Appeal decision pending in case of lawyer acquitted of obstruction

The Saskatchewan Court of Appeal’s decision on the matter of Sharon Fox is currently reserved

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When it comes to the Oct. 25, 2022 decision of Court of King’s Bench Justice Alison Rothery, the Crown and Sharon Fox agree on at least one thing.

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That is, both parties feel the judge who tossed out Crown evidence in Fox’s trial, before she was acquitted of obstruction of justice, didn’t get it quite right.

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But the legal mistakes alleged by one party is markedly different than the legal mistake alleged by the other, and each is hoping a panel of judge’s in Saskatchewan’s Court of Appeal will see things their way.

As previously reported by the Leader-Post, the original charge brought against the Regina lawyer flowed from an Oct. 21, 2019 telephone conversation she had with a man who was then her client.

The conversation was recorded by police who were surveilling the man’s phone via a wiretap. Part of that conversation was deemed by the court to be subject to solicitor-client privilege. Part was not, and was recounted within Rothery’s aforementioned decision, which is publicly available online.

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In the published part of the call, Fox discusses with her client another person’s arrest for drug trafficking and the possibility that police would be conducting searches in places that person had frequented.

I was her one call to a lawyer, she called me and asked me to pass the message along,” Fox told her client, according to Rothery’s decision.

The Crown indicted Fox based on the conversation, alleging she counselled her client “to remove or destroy potential evidence in a criminal proceeding.”

Fox testified she “believed that she was ethically bound to convey the information to her client that she had received,” according to the decision.

Rothery wrote that because a portion of the lawyer’s conversation with her client was still considered privileged, Fox could not access it to assist her in fighting the charge. Due to this, the judge excluded non-privileged portion of the call, as she decided it would result in an unfair trial. This led to a Nov. 2, 2022 acquittal, and the subsequent notice of appeal from the Crown roughly two weeks later.

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Legal documents filed with the court since then offer a view of the positions taken by the parties in the appeal.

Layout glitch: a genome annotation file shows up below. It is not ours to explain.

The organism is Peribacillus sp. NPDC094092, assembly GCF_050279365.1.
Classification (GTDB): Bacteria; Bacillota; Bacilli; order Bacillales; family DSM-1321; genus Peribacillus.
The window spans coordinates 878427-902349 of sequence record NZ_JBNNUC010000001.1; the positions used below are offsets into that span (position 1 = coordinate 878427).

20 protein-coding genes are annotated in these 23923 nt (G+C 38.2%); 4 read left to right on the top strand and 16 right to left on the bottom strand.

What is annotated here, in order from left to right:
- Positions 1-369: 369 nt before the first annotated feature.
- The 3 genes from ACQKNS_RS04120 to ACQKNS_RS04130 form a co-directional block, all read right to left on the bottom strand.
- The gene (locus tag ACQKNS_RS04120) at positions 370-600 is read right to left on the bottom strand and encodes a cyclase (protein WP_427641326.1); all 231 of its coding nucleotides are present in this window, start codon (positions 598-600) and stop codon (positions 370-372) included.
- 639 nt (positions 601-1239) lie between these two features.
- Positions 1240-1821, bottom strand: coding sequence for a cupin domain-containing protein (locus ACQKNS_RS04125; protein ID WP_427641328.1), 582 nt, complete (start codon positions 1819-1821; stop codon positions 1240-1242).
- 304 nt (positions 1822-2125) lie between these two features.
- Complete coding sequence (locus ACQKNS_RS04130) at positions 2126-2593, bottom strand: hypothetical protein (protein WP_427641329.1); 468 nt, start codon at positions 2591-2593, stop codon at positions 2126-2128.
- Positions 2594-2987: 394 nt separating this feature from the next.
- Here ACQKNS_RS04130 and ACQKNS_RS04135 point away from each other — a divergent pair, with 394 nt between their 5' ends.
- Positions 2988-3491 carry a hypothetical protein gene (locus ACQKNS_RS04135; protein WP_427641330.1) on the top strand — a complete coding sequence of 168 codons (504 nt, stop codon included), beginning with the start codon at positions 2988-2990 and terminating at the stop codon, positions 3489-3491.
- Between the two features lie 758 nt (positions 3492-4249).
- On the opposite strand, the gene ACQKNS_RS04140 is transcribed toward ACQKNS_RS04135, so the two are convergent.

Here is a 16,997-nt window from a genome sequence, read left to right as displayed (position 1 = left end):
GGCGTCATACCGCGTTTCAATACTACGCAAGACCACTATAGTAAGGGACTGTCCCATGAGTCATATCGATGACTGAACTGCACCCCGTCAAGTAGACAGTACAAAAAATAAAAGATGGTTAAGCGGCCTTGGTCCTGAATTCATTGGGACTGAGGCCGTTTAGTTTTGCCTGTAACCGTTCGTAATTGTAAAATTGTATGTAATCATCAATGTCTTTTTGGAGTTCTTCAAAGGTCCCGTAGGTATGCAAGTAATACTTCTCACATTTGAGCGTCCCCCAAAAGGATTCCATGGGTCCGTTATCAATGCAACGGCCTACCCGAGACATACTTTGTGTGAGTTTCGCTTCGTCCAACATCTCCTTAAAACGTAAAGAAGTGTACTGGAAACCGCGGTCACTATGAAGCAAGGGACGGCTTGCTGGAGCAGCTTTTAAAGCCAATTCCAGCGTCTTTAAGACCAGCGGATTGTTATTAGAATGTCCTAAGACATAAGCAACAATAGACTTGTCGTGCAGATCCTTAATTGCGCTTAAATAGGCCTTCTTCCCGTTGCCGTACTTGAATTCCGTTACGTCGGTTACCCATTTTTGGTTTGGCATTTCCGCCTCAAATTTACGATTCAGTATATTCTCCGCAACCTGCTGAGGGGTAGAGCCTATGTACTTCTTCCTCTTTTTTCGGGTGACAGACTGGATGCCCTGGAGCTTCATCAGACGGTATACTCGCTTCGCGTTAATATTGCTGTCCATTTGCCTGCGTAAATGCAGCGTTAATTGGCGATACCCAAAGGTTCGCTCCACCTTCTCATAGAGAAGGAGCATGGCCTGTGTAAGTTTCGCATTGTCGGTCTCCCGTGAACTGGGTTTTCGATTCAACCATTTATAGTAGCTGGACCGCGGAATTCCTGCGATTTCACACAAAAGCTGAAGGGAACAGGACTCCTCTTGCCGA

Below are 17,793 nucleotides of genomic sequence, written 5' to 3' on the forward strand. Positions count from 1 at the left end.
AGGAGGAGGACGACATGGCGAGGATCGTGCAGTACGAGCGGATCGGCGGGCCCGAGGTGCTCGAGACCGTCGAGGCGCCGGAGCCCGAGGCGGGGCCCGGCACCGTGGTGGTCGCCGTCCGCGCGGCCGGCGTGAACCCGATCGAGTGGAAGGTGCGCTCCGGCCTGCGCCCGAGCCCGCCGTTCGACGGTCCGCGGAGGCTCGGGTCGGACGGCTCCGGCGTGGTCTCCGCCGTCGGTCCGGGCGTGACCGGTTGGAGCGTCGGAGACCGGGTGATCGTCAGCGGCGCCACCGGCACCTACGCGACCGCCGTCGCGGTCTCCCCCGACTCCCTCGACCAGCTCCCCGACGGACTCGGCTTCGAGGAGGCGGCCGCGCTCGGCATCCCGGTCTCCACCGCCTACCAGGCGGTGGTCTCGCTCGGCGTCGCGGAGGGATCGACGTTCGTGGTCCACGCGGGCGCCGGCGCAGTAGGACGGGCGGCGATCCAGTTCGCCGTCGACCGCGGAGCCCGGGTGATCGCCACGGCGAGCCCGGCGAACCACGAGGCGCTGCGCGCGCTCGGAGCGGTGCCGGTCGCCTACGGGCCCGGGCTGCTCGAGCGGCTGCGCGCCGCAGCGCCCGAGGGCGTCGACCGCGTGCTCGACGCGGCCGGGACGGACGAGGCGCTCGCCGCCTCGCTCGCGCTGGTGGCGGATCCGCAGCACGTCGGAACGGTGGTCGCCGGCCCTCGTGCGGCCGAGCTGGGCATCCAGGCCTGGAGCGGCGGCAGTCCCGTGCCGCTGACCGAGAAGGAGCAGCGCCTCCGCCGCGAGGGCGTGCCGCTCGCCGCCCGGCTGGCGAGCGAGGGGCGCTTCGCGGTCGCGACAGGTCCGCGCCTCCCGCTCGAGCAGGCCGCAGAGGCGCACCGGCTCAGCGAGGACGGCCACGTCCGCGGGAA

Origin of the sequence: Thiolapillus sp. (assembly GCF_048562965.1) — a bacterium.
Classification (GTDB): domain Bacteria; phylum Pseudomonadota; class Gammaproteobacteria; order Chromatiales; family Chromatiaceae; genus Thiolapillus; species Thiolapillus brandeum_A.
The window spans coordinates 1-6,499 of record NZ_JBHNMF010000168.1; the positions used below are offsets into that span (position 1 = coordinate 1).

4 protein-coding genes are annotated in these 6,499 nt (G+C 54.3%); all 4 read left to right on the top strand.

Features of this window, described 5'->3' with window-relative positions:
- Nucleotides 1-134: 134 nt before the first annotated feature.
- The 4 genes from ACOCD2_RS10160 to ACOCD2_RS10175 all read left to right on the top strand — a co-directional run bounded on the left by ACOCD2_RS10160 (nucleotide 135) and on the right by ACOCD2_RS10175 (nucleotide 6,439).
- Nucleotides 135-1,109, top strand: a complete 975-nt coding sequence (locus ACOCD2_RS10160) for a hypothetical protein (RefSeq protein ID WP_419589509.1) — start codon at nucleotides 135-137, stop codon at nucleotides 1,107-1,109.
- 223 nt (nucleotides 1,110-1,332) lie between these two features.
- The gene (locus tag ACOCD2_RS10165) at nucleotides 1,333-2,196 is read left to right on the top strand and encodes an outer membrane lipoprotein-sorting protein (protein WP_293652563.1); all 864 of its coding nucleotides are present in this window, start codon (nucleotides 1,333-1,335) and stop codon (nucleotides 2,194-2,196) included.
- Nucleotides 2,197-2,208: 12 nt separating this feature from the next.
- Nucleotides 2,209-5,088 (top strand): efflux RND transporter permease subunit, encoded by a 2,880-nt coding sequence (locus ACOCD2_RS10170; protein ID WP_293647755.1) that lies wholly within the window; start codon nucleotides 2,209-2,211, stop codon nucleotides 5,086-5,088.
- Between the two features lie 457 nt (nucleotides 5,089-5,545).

The Crown contends that Rothery “lost sight” of settled law dictating that in order to support such an exclusion, an accused person must establish “actual prejudice” to make full answer and defence.

In this case, the judge excluded the evidence because there “might” be something in the unavailable portion of the call that “would or could” assist Fox in her defence, the Crown contends in its factum.

Further, the Crown argues Rothery jumped the gun because “it was too early to say there was any ‘unavailable’ evidence in this case.”

The judge “improperly intervened” in suggesting Fox make an application regarding her right to a fair trial “in the absence of any evidence that would support it,” the factum states.

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“The implications of the decision are profound,” it goes on.

“Criminal trials are supposed to be about the search for the truth, not the promotion of fantasy or conspiracy theories supported by nothing more than wild imagination.”

A new trial would be the proper course of action, the Crown submits.

Predictably, Fox asserts through her own factum, prepared by her legal team, that Rothery was correct to exclude the evidence with regard to her right to a fair trial.

Not only would the jury not have been able to hear the full call, Fox wouldn’t have even been allowed to “reference the subject or content of the second part of the conversation when attempting to justify the legality of the first part of the call,” her factum reads.

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The judge’s mistake, Fox contends, is that she did not exclude the information on an additional basis, that being the defence assertion that the manner in which the call was intercepted breached the section of the Charter of Rights and Freedoms that protects against unreasonable search and seizure — a finding Rothery did not make.

Regardless, Fox maintains the position that the excluded evidence “did not disclose a criminal offence,” and she’s asked the court to dismiss the Crown’s appeal.

A hearing was held on the matter earlier this month and the court’s decision has been reserved, to be rendered at a later date.

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